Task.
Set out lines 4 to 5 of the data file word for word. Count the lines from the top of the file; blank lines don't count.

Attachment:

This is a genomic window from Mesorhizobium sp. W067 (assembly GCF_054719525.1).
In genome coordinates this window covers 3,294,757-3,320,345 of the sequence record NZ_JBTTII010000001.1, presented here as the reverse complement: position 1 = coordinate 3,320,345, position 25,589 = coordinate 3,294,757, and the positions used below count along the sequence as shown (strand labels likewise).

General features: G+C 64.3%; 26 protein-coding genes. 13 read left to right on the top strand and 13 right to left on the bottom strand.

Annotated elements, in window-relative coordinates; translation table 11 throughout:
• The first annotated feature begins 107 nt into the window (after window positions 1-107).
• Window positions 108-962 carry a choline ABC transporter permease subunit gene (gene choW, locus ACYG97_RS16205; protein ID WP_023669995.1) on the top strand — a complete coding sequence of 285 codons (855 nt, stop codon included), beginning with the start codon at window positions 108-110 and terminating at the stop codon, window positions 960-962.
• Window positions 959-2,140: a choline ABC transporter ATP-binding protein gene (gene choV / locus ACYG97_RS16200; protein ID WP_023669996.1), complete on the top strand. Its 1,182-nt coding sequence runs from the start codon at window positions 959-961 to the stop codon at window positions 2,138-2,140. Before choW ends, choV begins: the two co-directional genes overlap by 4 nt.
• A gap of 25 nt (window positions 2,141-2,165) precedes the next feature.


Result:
Annotated elements, in window-relative coordinates; translation table 11 throughout:
• The first annotated feature begins 107 nt into the window (after window positions 1-107).